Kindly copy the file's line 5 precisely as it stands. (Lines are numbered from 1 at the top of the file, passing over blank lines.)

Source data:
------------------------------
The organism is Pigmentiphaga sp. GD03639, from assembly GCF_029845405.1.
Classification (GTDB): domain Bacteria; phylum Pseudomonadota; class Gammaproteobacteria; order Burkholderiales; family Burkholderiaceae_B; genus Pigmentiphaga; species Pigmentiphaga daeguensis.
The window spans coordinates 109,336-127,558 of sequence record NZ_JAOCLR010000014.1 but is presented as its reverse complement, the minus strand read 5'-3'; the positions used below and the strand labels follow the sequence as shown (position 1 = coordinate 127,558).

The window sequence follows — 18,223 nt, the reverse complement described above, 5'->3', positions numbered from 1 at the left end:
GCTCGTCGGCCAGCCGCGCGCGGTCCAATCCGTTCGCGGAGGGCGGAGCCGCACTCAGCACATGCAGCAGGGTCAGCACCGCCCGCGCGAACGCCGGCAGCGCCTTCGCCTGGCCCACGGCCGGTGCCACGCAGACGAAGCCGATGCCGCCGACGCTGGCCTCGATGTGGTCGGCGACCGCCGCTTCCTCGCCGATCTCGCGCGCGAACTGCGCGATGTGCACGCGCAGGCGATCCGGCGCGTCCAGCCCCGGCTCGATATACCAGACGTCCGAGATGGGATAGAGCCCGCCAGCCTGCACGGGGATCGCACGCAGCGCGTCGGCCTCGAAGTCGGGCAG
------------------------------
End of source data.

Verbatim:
GCTCGTCGGCCAGCCGCGCGCGGTCCAATCCGTTCGCGGAGGGCGGAGCCGCACTCAGCACATGCAGCAGGGTCAGCACCGCCCGCGCGAACGCCGGCAGCGCCTTCGCCTGGCCCACGGCCGGTGCCACGCAGACGAAGCCGATGCCGCCGACGCTGGCCTCGATGTGGTCGGCGACCGCCGCTTCCTCGCCGATCTCGCGCGCGAACTGCGCGATGTGCACGCGCAGGCGATCCGGCGCGTCCAGCCCCGGCTCGATATACCAGACGTCCGAGATGGGATAGAGCCCGCCAGCCTGCACGGGGATCGCACGCAGCGCGTCGGCCTCGAAGTCGGGCAG